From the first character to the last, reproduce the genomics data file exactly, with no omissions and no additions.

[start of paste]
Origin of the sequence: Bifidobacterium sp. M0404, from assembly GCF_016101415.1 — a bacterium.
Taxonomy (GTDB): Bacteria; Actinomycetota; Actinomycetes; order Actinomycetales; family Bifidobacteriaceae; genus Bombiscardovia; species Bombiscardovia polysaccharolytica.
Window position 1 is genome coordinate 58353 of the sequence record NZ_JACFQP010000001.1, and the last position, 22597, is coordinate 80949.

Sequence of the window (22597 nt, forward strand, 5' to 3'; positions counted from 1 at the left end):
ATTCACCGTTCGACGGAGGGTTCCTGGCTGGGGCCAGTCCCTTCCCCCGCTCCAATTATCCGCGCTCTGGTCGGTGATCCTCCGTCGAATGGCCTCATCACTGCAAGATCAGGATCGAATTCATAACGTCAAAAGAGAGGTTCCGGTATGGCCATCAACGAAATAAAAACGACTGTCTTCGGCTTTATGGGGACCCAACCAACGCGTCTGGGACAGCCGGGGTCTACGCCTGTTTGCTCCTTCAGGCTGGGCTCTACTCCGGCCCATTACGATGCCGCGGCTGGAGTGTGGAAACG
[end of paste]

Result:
Origin of the sequence: Bifidobacterium sp. M0404, from assembly GCF_016101415.1 — a bacterium.
Taxonomy (GTDB): Bacteria; Actinomycetota; Actinomycetes; order Actinomycetales; family Bifidobacteriaceae; genus Bombiscardovia; species Bombiscardovia polysaccharolytica.
Window position 1 is genome coordinate 58353 of the sequence record NZ_JACFQP010000001.1, and the last position, 22597, is coordinate 80949.

Sequence of the window (22597 nt, forward strand, 5' to 3'; positions counted from 1 at the left end):
ATTCACCGTTCGACGGAGGGTTCCTGGCTGGGGCCAGTCCCTTCCCCCGCTCCAATTATCCGCGCTCTGGTCGGTGATCCTCCGTCGAATGGCCTCATCACTGCAAGATCAGGATCGAATTCATAACGTCAAAAGAGAGGTTCCGGTATGGCCATCAACGAAATAAAAACGACTGTCTTCGGCTTTATGGGGACCCAACCAACGCGTCTGGGACAGCCGGGGTCTACGCCTGTTTGCTCCTTCAGGCTGGGCTCTACTCCGGCCCATTACGATGCCGCGGCTGGAGTGTGGAAACG